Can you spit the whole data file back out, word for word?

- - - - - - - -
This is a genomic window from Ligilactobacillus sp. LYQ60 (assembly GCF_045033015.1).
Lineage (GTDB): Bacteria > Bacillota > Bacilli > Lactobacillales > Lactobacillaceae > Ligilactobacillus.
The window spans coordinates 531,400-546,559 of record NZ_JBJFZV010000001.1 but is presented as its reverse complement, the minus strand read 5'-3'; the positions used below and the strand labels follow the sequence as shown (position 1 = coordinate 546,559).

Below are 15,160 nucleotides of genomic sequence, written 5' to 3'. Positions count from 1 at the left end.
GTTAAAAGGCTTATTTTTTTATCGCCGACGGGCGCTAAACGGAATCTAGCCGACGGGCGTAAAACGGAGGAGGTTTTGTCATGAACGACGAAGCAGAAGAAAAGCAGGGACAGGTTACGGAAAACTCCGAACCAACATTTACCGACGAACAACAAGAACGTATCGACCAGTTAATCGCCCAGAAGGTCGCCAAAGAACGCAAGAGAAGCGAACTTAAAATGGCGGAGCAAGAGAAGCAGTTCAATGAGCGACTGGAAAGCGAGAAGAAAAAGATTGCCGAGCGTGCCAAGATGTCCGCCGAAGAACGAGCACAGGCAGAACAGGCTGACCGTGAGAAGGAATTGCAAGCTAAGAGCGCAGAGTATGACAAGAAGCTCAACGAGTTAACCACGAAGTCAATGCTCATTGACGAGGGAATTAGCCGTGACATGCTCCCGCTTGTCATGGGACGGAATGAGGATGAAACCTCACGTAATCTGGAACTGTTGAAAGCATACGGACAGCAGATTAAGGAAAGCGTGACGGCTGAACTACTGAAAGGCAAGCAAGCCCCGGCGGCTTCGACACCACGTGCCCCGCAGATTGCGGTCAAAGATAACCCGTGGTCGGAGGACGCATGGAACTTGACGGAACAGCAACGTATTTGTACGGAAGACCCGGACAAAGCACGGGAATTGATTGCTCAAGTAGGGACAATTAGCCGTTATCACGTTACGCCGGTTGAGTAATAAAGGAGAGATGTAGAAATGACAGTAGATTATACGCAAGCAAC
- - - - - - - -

This is a genomic window from Ligilactobacillus sp. LYQ60 (assembly GCF_045033015.1).
Lineage (GTDB): Bacteria > Bacillota > Bacilli > Lactobacillales > Lactobacillaceae > Ligilactobacillus.
The window spans coordinates 531,400-546,559 of record NZ_JBJFZV010000001.1 but is presented as its reverse complement, the minus strand read 5'-3'; the positions used below and the strand labels follow the sequence as shown (position 1 = coordinate 546,559).

Below are 15,160 nucleotides of genomic sequence, written 5' to 3'. Positions count from 1 at the left end.
GTTAAAAGGCTTATTTTTTTATCGCCGACGGGCGCTAAACGGAATCTAGCCGACGGGCGTAAAACGGAGGAGGTTTTGTCATGAACGACGAAGCAGAAGAAAAGCAGGGACAGGTTACGGAAAACTCCGAACCAACATTTACCGACGAACAACAAGAACGTATCGACCAGTTAATCGCCCAGAAGGTCGCCAAAGAACGCAAGAGAAGCGAACTTAAAATGGCGGAGCAAGAGAAGCAGTTCAATGAGCGACTGGAAAGCGAGAAGAAAAAGATTGCCGAGCGTGCCAAGATGTCCGCCGAAGAACGAGCACAGGCAGAACAGGCTGACCGTGAGAAGGAATTGCAAGCTAAGAGCGCAGAGTATGACAAGAAGCTCAACGAGTTAACCACGAAGTCAATGCTCATTGACGAGGGAATTAGCCGTGACATGCTCCCGCTTGTCATGGGACGGAATGAGGATGAAACCTCACGTAATCTGGAACTGTTGAAAGCATACGGACAGCAGATTAAGGAAAGCGTGACGGCTGAACTACTGAAAGGCAAGCAAGCCCCGGCGGCTTCGACACCACGTGCCCCGCAGATTGCGGTCAAAGATAACCCGTGGTCGGAGGACGCATGGAACTTGACGGAACAGCAACGTATTTGTACGGAAGACCCGGACAAAGCACGGGAATTGATTGCTCAAGTAGGGACAATTAGCCGTTATCACGTTACGCCGGTTGAGTAATAAAGGAGAGATGTAGAAATGACAGTAGATTATACGCAAGCAAC